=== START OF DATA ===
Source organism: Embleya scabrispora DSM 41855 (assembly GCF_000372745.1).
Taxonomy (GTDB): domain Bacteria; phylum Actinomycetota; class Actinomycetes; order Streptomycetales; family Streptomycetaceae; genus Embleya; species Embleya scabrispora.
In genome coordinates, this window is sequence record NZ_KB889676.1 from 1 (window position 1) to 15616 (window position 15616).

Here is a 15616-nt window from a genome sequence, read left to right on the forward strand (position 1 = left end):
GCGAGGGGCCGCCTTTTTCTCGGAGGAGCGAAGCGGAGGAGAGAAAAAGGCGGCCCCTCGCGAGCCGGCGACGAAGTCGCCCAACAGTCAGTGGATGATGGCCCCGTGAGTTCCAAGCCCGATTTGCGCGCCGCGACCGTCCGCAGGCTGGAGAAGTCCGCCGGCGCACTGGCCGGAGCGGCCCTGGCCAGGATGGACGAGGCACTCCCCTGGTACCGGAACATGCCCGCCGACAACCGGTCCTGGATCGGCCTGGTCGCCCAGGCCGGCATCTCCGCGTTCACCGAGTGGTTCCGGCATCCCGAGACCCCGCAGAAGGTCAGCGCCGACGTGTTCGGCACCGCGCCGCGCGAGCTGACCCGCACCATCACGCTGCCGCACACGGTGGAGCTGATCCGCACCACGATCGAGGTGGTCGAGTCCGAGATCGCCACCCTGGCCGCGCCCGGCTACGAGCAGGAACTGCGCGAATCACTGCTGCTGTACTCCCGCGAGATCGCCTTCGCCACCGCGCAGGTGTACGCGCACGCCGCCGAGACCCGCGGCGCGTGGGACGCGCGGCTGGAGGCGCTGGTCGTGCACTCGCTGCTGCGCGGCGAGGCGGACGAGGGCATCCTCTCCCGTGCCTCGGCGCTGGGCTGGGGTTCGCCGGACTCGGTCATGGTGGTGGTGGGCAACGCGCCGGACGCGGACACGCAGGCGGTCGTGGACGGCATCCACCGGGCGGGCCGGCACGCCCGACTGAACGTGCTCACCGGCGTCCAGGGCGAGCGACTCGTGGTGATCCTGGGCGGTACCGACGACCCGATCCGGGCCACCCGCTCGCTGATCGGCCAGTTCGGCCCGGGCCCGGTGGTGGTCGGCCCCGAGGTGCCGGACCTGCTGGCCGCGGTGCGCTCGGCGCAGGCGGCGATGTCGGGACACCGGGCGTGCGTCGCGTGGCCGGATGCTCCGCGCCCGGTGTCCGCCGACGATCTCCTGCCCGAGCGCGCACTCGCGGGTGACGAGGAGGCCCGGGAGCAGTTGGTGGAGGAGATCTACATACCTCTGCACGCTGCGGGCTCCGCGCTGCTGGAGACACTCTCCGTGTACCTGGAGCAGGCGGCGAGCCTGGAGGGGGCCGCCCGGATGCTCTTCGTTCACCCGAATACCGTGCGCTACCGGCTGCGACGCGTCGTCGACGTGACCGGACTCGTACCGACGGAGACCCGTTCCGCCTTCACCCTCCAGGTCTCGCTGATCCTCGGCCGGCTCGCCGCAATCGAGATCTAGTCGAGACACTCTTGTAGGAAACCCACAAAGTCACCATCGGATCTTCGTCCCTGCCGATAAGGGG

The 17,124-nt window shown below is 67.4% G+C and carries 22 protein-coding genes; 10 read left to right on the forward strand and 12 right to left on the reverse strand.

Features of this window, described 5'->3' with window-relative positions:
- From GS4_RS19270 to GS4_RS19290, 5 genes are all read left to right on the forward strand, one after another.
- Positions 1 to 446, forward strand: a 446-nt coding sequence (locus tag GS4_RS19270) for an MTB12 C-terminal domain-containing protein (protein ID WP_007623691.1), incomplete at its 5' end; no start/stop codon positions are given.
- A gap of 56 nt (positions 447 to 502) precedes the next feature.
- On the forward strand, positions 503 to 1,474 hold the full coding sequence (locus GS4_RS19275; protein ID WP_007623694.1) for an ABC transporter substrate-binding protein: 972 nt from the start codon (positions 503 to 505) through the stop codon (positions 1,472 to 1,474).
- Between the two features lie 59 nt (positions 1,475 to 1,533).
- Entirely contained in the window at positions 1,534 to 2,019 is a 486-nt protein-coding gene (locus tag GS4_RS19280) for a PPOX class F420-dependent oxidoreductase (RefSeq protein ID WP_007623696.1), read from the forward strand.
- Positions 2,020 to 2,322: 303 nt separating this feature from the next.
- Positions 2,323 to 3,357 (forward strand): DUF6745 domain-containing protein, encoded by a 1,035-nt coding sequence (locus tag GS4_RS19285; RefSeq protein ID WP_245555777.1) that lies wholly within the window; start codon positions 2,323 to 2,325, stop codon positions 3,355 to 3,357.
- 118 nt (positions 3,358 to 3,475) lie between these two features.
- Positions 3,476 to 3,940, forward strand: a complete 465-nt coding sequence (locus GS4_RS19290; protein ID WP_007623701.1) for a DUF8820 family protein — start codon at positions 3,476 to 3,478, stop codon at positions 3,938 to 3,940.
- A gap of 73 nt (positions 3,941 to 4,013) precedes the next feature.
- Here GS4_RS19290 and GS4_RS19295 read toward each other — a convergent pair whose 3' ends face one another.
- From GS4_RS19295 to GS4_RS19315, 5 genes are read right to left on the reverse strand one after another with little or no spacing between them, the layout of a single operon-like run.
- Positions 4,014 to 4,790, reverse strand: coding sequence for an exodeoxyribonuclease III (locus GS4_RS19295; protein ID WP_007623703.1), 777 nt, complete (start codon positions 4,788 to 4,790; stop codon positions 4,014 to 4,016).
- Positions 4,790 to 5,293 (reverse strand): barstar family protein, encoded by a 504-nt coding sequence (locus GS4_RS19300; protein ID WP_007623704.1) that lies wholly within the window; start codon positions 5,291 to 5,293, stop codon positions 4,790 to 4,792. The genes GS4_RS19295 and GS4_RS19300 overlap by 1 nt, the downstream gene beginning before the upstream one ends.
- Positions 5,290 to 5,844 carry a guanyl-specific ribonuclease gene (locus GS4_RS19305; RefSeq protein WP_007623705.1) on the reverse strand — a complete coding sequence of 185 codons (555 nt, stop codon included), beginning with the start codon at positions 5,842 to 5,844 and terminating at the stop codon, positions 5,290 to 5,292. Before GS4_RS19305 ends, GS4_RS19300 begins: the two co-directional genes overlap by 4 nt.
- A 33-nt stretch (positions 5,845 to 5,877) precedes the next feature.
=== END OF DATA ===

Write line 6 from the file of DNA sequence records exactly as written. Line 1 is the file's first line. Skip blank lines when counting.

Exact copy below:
The 17,124-nt window shown below is 67.4% G+C and carries 22 protein-coding genes; 10 read left to right on the forward strand and 12 right to left on the reverse strand.